By AFM Contributing Writer: Aimee Whittington Ph.D.
One of the industries most impacted by the COVID-19 pandemic over the last 2 years has been agriculture. Smallholders produce over 1/3 of the world’s food and, globally, the food supply rests quite literally on their shoulders. In fact, so many farms are run by only one person or one family, most countries asked farmers to provide written instructions on farm operations, in case they contracted COVID. In the United States, 80% of the 2.02 million farms are classified as ‘small’, with a gross income of less than $100,000. Most of that income is derived from selling to stores, schools and restaurants in the producer’s general area. When schools and restaurants shuttered in 2020, many farmers were stuck with extra inventory and nowhere to sell it.
While large chain grocery stores were selling out and resources like food banks were overwhelmed, those local farmers had to choose a next step. After the initial impact died down, small farmers overwhelmingly turned to their communities. And many found success by shifting their business models. Most of those small farms pivoted in one of two ways.
First, some transitioned to, or became exclusively, a ‘closed loop food system’. That’s when a single farm controls the entire food chain. Everything is grown/raised and harvested/butchered on the farm. Then it’s packaged at and sold by the farm. The closed loop system insulates against most of the supply chain issues caused by the pandemic.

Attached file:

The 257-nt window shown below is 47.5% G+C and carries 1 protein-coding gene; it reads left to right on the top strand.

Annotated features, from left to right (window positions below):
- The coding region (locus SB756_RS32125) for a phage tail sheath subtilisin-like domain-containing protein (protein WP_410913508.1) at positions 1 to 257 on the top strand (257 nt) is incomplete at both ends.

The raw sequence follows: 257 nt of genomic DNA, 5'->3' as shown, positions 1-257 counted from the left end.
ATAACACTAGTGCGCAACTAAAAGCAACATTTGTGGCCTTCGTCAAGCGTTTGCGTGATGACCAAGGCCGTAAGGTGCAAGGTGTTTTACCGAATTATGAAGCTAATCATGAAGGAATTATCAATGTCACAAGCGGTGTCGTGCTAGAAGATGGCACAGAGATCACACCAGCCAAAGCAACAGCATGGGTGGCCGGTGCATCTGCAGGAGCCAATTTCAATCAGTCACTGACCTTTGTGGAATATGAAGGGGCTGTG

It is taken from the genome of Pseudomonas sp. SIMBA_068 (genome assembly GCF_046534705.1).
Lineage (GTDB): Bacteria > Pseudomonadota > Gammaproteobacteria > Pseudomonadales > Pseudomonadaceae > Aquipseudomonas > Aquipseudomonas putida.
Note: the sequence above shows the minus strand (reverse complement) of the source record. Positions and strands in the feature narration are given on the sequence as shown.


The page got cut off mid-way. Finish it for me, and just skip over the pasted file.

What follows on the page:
Second, while the pandemic certainly reduced some types of demand, it created others at a local level. These local buyers gave many small farms a chance to switch operating models. It worked especially well for farms with CSAs. The disruptions in the supply chain combined with so many people wanting a ‘safer’ source of food and ‘safer’ place to shop, resulted in CSA memberships increasing substantially across the country. Additionally, farms running CSA's were able to look at products which had historically sold well and produce more of those products for local customers.
Lastly, the community value of a market (especially in the open air), can’t be overstated. Especially for those who are high risk or couldn’t, until recently, ensure the safety of small children, farmers’ markets provide an invaluable point of connection. They provide a touchstone of normalcy in a world still too full of uncertainty. Bringing together local producers, local folks and fostering community engagement has, quite possibly, never been more important. We need the small farms. We need the markets. We need each other.
One of the things that makes the Amherst Farmers’ Market special, is the focus on keeping the small farmer at its center. For all of us, navigating the market through the summer of 2020 was both an exhausting and an immensely rewarding experience. The summer of 2021 was slightly easier because we had some idea of what we needed to do. Over the next several newsletters, we’re going to take a more detailed look at the changing landscape of the small farm, with emphasis on Massachusetts. As we get ready for the 2022 season, whatever it may bring.
Happy New Year's!
Bringing you organic, grass-fed, pasture-raised, locally-sourced blog posts on a semi-weekly basis from the Amherst Farmers' Market.